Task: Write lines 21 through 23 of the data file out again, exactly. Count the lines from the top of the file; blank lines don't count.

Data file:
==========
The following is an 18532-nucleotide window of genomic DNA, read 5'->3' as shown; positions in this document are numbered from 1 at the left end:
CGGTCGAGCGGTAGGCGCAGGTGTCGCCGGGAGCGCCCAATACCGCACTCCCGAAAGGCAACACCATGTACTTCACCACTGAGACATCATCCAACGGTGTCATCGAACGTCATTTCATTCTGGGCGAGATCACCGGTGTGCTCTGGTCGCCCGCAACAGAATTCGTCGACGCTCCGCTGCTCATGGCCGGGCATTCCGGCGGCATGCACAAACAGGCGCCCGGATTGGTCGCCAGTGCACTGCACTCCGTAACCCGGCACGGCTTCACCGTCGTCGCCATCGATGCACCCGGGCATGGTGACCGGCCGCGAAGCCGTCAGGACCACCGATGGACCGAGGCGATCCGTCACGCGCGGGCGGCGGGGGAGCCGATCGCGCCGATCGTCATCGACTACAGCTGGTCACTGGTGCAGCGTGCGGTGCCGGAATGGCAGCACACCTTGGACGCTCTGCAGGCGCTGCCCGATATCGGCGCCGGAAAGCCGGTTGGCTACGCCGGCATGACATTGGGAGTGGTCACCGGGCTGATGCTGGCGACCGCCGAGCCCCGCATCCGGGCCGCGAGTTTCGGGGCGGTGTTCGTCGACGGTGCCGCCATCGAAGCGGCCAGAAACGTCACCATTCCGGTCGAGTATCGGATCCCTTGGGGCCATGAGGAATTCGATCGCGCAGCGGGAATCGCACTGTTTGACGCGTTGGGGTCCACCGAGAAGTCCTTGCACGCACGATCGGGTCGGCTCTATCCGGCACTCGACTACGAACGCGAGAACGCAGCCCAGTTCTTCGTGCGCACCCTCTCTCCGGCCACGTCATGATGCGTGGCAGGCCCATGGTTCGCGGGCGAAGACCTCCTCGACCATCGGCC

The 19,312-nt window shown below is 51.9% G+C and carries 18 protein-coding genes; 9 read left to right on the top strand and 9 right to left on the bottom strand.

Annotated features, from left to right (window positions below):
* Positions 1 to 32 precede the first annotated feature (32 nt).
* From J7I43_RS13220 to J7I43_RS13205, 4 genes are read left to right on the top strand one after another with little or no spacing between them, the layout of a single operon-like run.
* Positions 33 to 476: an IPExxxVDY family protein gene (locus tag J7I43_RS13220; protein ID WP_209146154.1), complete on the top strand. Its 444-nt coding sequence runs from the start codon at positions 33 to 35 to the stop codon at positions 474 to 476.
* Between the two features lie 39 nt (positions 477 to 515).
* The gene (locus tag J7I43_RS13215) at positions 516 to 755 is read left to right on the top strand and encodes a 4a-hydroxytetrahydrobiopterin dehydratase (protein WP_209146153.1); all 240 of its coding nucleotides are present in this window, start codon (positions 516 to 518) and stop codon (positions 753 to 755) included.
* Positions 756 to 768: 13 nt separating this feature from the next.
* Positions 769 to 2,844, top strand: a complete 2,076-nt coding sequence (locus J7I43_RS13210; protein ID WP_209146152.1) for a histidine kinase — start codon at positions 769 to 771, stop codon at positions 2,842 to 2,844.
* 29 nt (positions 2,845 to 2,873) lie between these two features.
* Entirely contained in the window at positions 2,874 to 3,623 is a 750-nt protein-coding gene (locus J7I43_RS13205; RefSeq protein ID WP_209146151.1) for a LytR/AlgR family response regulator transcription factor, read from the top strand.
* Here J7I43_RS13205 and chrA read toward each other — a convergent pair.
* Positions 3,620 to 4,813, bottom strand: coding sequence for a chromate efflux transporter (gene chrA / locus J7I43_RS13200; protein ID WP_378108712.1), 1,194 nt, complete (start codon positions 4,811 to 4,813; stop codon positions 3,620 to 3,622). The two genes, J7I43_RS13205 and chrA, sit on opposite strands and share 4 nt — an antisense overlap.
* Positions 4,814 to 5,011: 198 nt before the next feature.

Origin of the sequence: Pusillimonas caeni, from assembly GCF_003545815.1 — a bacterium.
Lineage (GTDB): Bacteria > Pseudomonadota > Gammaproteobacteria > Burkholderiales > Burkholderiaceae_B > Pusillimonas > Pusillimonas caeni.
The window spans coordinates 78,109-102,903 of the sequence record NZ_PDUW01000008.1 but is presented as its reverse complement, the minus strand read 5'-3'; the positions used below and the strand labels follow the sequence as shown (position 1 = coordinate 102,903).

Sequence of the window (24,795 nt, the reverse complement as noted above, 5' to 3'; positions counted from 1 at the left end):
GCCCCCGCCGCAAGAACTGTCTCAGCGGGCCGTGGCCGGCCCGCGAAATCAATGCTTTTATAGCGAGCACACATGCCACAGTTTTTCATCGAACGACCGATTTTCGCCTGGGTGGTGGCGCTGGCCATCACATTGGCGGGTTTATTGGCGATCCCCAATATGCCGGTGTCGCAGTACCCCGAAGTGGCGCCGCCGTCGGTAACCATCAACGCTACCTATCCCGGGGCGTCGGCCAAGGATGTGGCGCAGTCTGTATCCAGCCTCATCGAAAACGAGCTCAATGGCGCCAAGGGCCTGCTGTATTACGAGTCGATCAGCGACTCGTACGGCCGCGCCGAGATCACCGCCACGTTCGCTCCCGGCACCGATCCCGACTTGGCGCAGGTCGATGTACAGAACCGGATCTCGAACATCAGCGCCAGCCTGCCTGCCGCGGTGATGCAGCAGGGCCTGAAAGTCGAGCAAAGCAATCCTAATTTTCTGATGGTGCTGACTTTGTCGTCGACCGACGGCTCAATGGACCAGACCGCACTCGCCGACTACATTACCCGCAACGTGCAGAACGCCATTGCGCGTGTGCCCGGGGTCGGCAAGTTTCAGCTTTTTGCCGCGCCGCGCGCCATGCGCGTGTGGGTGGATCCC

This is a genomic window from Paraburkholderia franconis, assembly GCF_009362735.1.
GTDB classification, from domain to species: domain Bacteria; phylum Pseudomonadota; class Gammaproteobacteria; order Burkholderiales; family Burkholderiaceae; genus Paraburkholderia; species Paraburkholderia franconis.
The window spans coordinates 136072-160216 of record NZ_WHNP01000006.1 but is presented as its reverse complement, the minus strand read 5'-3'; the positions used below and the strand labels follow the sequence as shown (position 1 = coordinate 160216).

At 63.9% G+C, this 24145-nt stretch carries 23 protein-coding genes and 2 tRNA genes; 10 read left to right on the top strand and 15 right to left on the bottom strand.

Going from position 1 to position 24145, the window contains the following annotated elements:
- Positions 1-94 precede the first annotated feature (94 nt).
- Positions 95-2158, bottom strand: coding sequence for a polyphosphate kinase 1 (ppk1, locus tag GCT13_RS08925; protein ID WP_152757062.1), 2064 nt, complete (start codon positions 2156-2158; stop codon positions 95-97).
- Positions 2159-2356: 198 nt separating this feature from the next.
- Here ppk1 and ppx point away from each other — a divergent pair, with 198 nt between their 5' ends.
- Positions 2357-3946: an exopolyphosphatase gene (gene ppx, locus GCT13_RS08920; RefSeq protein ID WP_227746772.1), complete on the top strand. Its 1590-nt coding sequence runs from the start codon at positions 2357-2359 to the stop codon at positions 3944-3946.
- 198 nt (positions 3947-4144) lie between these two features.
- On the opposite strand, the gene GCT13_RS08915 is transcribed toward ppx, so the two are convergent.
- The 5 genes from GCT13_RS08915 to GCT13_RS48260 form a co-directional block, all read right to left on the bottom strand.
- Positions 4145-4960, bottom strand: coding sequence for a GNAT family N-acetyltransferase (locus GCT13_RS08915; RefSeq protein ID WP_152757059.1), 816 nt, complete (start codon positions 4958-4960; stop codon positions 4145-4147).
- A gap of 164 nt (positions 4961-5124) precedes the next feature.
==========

GCCCCCGCCGCAAGAACTGTCTCAGCGGGCCGTGGCCGGCCCGCGAAATCAATGCTTTTATAGCGAGCACACATGCCACAGTTTTTCATCGAACGACCGATTTTCGCCTGGGTGGTGGCGCTGGCCATCACATTGGCGGGTTTATTGGCGATCCCCAATATGCCGGTGTCGCAGTACCCCGAAGTGGCGCCGCCGTCGGTAACCATCAACGCTACCTATCCCGGGGCGTCGGCCAAGGATGTGGCGCAGTCTGTATCCAGCCTCATCGAAAACGAGCTCAATGGCGCCAAGGGCCTGCTGTATTACGAGTCGATCAGCGACTCGTACGGCCGCGCCGAGATCACCGCCACGTTCGCTCCCGGCACCGATCCCGACTTGGCGCAGGTCGATGTACAGAACCGGATCTCGAACATCAGCGCCAGCCTGCCTGCCGCGGTGATGCAGCAGGGCCTGAAAGTCGAGCAAAGCAATCCTAATTTTCTGATGGTGCTGACTTTGTCGTCGACCGACGGCTCAATGGACCAGACCGCACTCGCCGACTACATTACCCGCAACGTGCAGAACGCCATTGCGCGTGTGCCCGGGGTCGGCAAGTTTCAGCTTTTTGCCGCGCCGCGCGCCATGCGCGTGTGGGTGGATCCC

This is a genomic window from Paraburkholderia franconis, assembly GCF_009362735.1.
GTDB classification, from domain to species: domain Bacteria; phylum Pseudomonadota; class Gammaproteobacteria; order Burkholderiales; family Burkholderiaceae; genus Paraburkholderia; species Paraburkholderia franconis.